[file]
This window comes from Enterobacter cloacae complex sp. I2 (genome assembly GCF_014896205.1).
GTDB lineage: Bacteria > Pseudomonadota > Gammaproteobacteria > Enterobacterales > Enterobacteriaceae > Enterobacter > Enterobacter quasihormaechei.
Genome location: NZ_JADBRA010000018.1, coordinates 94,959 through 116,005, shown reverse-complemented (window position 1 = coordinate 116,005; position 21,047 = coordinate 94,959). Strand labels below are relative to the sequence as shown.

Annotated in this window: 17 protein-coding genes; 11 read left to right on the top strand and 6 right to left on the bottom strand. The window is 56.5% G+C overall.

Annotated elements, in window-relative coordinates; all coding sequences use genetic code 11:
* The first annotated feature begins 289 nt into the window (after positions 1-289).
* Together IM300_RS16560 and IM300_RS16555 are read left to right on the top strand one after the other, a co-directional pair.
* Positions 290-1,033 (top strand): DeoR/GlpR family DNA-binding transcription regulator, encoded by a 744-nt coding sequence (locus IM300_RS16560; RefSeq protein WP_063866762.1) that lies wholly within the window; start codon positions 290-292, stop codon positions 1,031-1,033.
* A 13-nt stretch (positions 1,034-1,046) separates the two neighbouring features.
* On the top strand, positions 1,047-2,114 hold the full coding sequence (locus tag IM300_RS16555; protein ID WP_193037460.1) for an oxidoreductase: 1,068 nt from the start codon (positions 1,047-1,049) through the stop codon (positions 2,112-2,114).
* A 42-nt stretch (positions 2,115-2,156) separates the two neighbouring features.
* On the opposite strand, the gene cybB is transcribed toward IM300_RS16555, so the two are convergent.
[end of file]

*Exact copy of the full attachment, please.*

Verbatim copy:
This window comes from Enterobacter cloacae complex sp. I2 (genome assembly GCF_014896205.1).
GTDB lineage: Bacteria > Pseudomonadota > Gammaproteobacteria > Enterobacterales > Enterobacteriaceae > Enterobacter > Enterobacter quasihormaechei.
Genome location: NZ_JADBRA010000018.1, coordinates 94,959 through 116,005, shown reverse-complemented (window position 1 = coordinate 116,005; position 21,047 = coordinate 94,959). Strand labels below are relative to the sequence as shown.

Annotated in this window: 17 protein-coding genes; 11 read left to right on the top strand and 6 right to left on the bottom strand. The window is 56.5% G+C overall.

Annotated elements, in window-relative coordinates; all coding sequences use genetic code 11:
* The first annotated feature begins 289 nt into the window (after positions 1-289).
* Together IM300_RS16560 and IM300_RS16555 are read left to right on the top strand one after the other, a co-directional pair.
* Positions 290-1,033 (top strand): DeoR/GlpR family DNA-binding transcription regulator, encoded by a 744-nt coding sequence (locus IM300_RS16560; RefSeq protein WP_063866762.1) that lies wholly within the window; start codon positions 290-292, stop codon positions 1,031-1,033.
* A 13-nt stretch (positions 1,034-1,046) separates the two neighbouring features.
* On the top strand, positions 1,047-2,114 hold the full coding sequence (locus tag IM300_RS16555; protein ID WP_193037460.1) for an oxidoreductase: 1,068 nt from the start codon (positions 1,047-1,049) through the stop codon (positions 2,112-2,114).
* A 42-nt stretch (positions 2,115-2,156) separates the two neighbouring features.
* On the opposite strand, the gene cybB is transcribed toward IM300_RS16555, so the two are convergent.